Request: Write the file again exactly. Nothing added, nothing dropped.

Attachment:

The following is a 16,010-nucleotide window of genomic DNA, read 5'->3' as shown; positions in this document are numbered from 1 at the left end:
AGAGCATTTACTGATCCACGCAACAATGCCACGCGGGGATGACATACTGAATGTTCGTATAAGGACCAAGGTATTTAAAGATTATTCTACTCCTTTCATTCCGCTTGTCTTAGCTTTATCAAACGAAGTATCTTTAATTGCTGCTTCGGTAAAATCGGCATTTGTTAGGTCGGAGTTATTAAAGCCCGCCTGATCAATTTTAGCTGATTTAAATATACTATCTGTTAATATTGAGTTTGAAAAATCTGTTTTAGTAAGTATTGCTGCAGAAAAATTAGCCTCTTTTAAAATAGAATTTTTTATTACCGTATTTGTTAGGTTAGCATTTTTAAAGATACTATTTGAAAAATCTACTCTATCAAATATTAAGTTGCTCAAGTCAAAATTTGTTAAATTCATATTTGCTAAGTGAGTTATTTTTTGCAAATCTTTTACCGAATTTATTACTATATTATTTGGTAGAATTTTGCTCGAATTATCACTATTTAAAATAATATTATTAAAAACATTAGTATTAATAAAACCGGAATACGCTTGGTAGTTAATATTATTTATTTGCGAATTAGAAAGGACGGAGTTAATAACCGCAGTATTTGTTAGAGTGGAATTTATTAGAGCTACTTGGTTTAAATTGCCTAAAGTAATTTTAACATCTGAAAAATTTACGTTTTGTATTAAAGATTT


The following is a 16,010-nucleotide window of genomic DNA, read 5'->3' as shown; positions in this document are numbered from 1 at the left end:
AGAGCATTTACTGATCCACGCAACAATGCCACGCGGGGATGACATACTGAATGTTCGTATAAGGACCAAGGTATTTAAAGATTATTCTACTCCTTTCATTCCGCTTGTCTTAGCTTTATCAAACGAAGTATCTTTAATTGCTGCTTCGGTAAAATCGGCATTTGTTAGGTCGGAGTTATTAAAGCCCGCCTGATCAATTTTAGCTGATTTAAATATACTATCTGTTAATATTGAGTTTGAAAAATCTGTTTTAGTAAGTATTGCTGCAGAAAAATTAGCCTCTTTTAAAATAGAATTTTTTATTACCGTATTTGTTAGGTTAGCATTTTTAAAGATACTATTTGAAAAATCTACTCTATCAAATATTAAGTTGCTCAAGTCAAAATTTGTTAAATTCATATTTGCTAAGTGAGTTATTTTTTGCAAATCTTTTACCGAATTTATTACTATATTATTTGGTAGAATTTTGCTCGAATTATCACTATTTAAAATAATATTATTAAAAACATTAGTATTAATAAAACCGGAATACGCTTGGTAGTTAATATTATTTATTTGCGAATTAGAAAGGACGGAGTTAATAACCGCAGTATTTGTTAGAGTGGAATTTATTAGAGCTACTTGGTTTAAATTGCCTAAAGTAATTTTAACATCTGAAAAATTTACGTTTTGTATTAAAGATTT